“Ten minutes and you’ll be dancing again.”

I nodded and gulped hard as he disappeared into the shadows. My mouth felt funny. My stomach felt funny.

I staggered on to the dancefloor, looking around for my friends. They waved me over. I grabbed Mike’s arm as I reached him and grinned. His face looked weird.

“Wow, Nathan. What’s up with you?”

“Nothing.” I mumbled. “I feel great!”

James glanced over. “Man, what are you on? Your pupils are huge!”

“I have no idea.” I grinned “But it’s good!”

Time span away from my control.

I was dancing for maybe minutes, maybe an hour. But then I remembered Lisa, sitting alone at the bar, and I lurched back towards her.

10:32. She looked up nervously when I reached her.

“I’m sorry I-” She began.

I lifted her out of her seat and pulled her towards me. My lips pressed against hers but she pulled away. “What’s going on? What’s wrong with you?”

“Just because I’m happy there’s something wrong with me?”

“No but…”

I glanced back to the corner the man had retreated to. He waved and grinned persuasively.

“Who’s he? Is that a – what did you get off him?”

“I don’t know, but I like it.”

“Nathan you don’t know what he could have given you!”

I looked away from him and back to Lisa. I nearly leapt backwards. Her face was all wrong. All… wrong.

“What is it? Nathan you’re scaring me.”

“You’re scaring me” I mumbled, stumbling away from her. Her voice was twisted and distorted.

“Nathan?”

The colours around me were sharp and bright. I looked back at the man and back again. Suddenly she was back to normal.

“W-what was that?” I asked, half to myself.

“Are you ok?”

“Yeah, sure.” I turned around and staggered over to the barman. His eyes pierced mine, and I shielded my face with my hand.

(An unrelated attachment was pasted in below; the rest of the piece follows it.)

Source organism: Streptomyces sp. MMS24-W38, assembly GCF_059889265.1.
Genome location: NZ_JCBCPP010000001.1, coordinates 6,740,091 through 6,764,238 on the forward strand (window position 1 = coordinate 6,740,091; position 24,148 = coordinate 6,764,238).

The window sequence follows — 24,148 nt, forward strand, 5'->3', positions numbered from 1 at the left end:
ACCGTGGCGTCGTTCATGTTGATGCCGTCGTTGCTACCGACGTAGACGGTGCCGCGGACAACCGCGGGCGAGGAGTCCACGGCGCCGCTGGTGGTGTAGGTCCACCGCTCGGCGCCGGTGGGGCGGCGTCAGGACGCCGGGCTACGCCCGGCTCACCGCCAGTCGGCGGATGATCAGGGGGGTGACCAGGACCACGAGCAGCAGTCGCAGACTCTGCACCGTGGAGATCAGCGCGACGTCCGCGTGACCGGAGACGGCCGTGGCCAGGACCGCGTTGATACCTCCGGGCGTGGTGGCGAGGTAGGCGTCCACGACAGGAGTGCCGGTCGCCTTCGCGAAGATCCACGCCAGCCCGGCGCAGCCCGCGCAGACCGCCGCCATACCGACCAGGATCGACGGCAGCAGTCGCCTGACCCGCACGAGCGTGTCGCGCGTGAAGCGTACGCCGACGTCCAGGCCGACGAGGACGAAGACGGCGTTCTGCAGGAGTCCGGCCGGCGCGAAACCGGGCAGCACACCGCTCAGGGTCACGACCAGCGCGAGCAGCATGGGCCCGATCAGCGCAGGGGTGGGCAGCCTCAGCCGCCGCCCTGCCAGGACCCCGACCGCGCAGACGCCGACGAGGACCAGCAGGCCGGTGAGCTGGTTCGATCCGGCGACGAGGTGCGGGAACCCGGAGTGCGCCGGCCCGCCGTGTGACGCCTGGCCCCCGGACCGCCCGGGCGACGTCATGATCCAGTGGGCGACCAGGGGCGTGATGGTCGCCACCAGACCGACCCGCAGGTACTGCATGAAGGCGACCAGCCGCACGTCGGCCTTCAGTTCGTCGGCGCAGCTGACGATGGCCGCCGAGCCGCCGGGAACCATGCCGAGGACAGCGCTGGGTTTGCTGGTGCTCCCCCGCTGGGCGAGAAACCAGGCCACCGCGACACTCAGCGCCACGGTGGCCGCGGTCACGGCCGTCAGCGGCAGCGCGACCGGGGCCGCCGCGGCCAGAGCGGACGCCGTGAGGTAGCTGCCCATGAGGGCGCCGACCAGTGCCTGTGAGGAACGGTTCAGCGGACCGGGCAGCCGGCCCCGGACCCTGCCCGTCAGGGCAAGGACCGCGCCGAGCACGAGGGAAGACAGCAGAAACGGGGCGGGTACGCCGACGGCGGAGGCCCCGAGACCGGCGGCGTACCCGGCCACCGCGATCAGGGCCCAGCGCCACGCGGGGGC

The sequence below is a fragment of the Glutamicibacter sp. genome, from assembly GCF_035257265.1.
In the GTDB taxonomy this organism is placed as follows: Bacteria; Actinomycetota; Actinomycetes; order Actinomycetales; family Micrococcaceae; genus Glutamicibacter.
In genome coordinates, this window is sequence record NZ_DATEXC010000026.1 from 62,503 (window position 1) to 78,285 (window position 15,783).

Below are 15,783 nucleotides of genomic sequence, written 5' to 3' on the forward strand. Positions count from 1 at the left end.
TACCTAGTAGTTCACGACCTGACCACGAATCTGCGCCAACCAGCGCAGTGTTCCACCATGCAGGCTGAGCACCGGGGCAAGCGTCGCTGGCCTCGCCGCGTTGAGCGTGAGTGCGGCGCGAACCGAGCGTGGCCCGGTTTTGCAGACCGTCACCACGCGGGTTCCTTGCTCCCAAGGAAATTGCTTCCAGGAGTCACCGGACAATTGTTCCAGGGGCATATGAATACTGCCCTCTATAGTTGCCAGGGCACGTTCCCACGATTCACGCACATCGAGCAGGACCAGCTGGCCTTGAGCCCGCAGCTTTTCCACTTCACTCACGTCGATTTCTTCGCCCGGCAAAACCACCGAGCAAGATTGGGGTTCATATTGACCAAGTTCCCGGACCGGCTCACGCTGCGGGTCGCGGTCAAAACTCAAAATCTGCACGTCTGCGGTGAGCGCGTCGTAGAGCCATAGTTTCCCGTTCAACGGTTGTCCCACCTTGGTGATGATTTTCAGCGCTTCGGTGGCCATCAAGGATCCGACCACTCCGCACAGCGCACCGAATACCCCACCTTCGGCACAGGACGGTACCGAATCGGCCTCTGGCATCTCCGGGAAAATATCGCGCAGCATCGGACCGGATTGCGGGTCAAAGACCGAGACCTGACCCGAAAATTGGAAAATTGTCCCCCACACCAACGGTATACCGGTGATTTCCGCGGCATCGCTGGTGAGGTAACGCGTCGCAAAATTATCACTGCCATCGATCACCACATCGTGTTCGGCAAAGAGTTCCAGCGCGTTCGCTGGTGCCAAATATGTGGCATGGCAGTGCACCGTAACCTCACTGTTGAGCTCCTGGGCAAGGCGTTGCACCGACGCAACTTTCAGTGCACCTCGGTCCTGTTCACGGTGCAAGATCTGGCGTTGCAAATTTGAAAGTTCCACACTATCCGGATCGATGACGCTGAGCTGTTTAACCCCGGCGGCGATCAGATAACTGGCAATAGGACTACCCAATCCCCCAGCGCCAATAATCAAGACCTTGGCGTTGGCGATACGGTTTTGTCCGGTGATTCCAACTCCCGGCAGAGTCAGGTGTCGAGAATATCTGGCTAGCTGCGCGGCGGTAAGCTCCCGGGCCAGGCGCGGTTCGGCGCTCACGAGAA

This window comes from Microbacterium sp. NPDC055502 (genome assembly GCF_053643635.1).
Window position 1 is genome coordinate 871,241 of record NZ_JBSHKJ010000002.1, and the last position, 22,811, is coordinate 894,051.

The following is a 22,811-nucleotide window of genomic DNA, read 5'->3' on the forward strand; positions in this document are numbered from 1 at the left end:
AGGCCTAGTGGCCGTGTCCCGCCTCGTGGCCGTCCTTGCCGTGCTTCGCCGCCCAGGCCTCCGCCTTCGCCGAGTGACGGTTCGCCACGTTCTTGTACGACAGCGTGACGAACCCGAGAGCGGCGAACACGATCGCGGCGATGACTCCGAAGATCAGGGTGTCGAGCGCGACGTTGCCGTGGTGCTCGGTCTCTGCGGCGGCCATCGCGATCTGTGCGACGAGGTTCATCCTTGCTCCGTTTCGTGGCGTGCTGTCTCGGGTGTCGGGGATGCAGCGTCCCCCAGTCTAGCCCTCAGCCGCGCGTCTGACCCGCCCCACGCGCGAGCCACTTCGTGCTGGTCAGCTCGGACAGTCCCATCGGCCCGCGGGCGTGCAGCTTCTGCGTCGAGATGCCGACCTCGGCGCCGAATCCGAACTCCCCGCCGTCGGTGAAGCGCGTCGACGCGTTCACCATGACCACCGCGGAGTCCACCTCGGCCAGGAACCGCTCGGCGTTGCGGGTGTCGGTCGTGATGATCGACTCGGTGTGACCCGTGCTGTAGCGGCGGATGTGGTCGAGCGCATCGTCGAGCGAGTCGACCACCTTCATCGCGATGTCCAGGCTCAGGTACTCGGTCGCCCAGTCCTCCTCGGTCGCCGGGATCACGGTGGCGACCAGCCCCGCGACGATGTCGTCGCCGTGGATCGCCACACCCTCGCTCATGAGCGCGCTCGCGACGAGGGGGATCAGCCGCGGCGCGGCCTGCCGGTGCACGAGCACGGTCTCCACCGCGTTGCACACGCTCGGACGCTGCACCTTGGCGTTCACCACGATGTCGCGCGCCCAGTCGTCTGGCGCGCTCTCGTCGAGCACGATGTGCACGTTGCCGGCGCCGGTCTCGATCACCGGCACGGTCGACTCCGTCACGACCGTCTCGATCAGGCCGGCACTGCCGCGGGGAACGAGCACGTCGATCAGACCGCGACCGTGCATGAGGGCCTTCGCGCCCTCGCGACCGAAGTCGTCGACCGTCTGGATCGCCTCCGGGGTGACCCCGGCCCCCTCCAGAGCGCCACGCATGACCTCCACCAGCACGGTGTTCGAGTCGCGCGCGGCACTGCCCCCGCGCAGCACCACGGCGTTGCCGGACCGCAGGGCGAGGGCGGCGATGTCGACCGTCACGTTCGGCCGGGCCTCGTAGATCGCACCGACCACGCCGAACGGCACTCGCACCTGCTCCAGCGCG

He gave me a drink and it tasted…amazing.

Lisa came over and got another cocktail. A couple of the other guys we were with came back off the dancefloor to get a beer and get us up there, so we went with them.

10:36. Lisa was pressing against me. We were twisting and spinning with the music, I was dizzy but I didn’t care. I could feel the beat pulsing through my body, like it was flowing in my veins. It seemed like we danced for hours, but it can only have been a couple of minutes, because Mike and Pete came over to us, still drinking their beers.

“We’re gonna go on to another club, you coming?”

“What’s wrong with this one? I like the music…” I said the word slowly, closing my eyes and savouring the feel of it, and the sound.

“This place is lame, man. You don’t know what music is unless you go to Flood.”

“Flood?”

“The club. Come on, you know you want to. This place closes at eleven anyway, it’s already clearing out.”

I looked around me. The clock on the wall said quarter to eleven. It felt like we had been here for such a long time, and yet so short too. Barely even twenty minutes.

I shrugged. “Sure, why not.” I glanced at Lisa. Her face was flushed from dancing, and she nodded enthusiastically. I looked around me and put my drink on the first table I found, then we headed outside.

10:41. The cold snapped at my fingers and tickled my face. There was a soft breeze blowing through the frosty air, and my breath steamed in front of me. I gazed around me in wonder. Never before had a night seemed so beautiful. I pulled Lisa close to me and she leant her chin on my shoulder. She looked up at the sky and smiled. The stars were out, and the moon was nearly full. She shivered suddenly and I looked around, trying to remember where my bike was.

A crowd was gathering outside, just by some chaotic psychological phenomenon. And by the same phenomenon, trouble was already brewing. A few guys were shouting at each other, waving their arms around, acting big. It didn’t look like it would turn too nasty, but you can never tell.

I think they were talking about football. I wasn’t really listening until Pete stepped in, and by that time the conversation was based purely around each other’s mums, both sides having forgotten why they were arguing in the first place.